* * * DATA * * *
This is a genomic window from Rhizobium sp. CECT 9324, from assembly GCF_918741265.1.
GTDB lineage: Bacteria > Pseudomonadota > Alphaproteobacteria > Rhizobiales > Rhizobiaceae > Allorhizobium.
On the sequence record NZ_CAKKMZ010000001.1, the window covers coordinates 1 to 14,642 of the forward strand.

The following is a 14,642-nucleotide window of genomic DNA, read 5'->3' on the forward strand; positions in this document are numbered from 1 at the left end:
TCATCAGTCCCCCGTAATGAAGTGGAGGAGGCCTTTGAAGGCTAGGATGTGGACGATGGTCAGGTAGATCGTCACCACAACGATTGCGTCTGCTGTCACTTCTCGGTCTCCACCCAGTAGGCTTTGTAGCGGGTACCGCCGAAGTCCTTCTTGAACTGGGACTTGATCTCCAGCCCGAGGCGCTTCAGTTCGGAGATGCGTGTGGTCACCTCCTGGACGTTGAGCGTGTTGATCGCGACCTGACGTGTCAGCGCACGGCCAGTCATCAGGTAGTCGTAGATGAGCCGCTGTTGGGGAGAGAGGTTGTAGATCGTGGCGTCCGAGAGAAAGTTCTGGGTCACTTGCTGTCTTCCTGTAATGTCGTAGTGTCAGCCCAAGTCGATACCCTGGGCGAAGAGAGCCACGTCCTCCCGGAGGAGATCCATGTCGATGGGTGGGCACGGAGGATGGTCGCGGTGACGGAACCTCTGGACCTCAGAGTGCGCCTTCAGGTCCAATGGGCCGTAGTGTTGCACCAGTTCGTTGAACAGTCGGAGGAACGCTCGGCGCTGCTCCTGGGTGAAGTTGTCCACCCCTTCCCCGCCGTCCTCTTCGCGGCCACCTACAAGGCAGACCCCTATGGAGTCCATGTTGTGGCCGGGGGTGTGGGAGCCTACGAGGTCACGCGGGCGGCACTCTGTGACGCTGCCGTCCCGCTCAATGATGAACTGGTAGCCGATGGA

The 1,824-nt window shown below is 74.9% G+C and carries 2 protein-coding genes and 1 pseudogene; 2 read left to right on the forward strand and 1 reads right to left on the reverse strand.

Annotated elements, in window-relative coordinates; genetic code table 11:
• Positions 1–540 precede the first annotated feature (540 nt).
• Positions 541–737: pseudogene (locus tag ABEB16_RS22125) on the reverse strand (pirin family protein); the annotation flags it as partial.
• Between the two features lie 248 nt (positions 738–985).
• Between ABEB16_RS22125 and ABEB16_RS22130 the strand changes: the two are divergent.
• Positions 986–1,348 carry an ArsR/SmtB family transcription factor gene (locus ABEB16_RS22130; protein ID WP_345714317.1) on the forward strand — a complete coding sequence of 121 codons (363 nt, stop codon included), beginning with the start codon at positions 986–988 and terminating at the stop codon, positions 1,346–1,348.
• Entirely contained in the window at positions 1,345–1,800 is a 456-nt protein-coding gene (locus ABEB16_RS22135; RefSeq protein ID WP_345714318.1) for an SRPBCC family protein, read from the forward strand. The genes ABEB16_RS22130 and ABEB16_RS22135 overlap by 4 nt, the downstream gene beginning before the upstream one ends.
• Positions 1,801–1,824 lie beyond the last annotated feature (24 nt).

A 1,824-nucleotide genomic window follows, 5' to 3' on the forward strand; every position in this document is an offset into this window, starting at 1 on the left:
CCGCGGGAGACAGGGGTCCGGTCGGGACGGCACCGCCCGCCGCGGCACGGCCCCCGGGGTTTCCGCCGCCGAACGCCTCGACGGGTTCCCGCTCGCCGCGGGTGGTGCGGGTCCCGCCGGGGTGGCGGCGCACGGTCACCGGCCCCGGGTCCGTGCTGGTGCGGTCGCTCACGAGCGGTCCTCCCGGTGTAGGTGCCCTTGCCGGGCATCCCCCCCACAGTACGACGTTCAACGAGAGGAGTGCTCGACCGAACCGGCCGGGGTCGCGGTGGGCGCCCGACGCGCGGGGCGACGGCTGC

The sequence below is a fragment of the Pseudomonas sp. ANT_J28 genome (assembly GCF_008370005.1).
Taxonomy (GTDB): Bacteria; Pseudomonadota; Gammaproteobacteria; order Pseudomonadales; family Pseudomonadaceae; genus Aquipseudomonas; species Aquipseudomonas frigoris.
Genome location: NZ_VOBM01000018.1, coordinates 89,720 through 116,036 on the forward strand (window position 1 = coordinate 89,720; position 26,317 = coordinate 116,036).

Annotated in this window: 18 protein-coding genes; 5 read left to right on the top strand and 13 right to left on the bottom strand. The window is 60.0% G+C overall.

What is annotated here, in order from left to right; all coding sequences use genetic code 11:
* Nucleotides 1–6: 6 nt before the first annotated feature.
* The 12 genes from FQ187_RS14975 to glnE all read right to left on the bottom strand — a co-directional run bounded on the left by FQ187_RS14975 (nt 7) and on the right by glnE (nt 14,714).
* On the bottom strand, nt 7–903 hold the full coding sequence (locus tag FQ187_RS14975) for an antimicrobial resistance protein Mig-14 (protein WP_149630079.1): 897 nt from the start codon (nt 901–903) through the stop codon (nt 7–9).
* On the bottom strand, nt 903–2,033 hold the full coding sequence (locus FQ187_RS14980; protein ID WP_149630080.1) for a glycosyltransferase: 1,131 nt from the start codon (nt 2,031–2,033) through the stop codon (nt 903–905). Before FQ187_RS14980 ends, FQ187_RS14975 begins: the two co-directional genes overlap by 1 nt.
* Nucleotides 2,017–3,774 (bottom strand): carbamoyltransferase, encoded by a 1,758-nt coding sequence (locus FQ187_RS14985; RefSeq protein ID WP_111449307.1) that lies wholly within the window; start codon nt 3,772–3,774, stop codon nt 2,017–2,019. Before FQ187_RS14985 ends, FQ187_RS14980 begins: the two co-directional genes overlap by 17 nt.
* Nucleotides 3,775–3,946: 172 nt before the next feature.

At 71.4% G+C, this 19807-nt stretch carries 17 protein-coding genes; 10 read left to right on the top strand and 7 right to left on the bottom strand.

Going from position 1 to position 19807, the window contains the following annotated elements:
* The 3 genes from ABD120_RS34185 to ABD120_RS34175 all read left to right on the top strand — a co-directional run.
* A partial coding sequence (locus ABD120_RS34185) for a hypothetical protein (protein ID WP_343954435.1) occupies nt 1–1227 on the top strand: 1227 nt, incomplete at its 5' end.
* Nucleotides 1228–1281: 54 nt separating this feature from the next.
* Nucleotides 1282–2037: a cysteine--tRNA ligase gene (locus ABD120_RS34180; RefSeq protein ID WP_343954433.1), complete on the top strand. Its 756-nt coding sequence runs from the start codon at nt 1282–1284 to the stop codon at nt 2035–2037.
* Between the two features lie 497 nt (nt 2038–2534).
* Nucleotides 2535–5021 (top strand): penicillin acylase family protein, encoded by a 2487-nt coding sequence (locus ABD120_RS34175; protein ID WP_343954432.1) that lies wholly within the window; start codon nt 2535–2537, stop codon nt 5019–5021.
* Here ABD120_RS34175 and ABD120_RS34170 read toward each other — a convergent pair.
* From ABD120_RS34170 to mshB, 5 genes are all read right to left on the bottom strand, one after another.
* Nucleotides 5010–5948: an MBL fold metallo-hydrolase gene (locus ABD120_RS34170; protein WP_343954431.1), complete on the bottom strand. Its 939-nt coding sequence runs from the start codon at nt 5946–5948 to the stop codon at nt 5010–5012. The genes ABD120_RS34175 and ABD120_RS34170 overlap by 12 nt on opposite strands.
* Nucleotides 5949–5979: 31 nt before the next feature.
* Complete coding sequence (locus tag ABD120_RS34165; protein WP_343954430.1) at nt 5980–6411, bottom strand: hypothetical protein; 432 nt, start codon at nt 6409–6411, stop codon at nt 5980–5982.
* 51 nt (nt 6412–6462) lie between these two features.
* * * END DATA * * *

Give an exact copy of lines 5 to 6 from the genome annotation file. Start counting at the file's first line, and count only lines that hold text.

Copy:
TCATCAGTCCCCCGTAATGAAGTGGAGGAGGCCTTTGAAGGCTAGGATGTGGACGATGGTCAGGTAGATCGTCACCACAACGATTGCGTCTGCTGTCACTTCTCGGTCTCCACCCAGTAGGCTTTGTAGCGGGTACCGCCGAAGTCCTTCTTGAACTGGGACTTGATCTCCAGCCCGAGGCGCTTCAGTTCGGAGATGCGTGTGGTCACCTCCTGGACGTTGAGCGTGTTGATCGCGACCTGACGTGTCAGCGCACGGCCAGTCATCAGGTAGTCGTAGATGAGCCGCTGTTGGGGAGAGAGGTTGTAGATCGTGGCGTCCGAGAGAAAGTTCTGGGTCACTTGCTGTCTTCCTGTAATGTCGTAGTGTCAGCCCAAGTCGATACCCTGGGCGAAGAGAGCCACGTCCTCCCGGAGGAGATCCATGTCGATGGGTGGGCACGGAGGATGGTCGCGGTGACGGAACCTCTGGACCTCAGAGTGCGCCTTCAGGTCCAATGGGCCGTAGTGTTGCACCAGTTCGTTGAACAGTCGGAGGAACGCTCGGCGCTGCTCCTGGGTGAAGTTGTCCACCCCTTCCCCGCCGTCCTCTTCGCGGCCACCTACAAGGCAGACCCCTATGGAGTCCATGTTGTGGCCGGGGGTGTGGGAGCCTACGAGGTCACGCGGGCGGCACTCTGTGACGCTGCCGTCCCGCTCAATGATGAACTGGTAGCCGATGGA

The 1,824-nt window shown below is 74.9% G+C and carries 2 protein-coding genes and 1 pseudogene; 2 read left to right on the forward strand and 1 reads right to left on the reverse strand.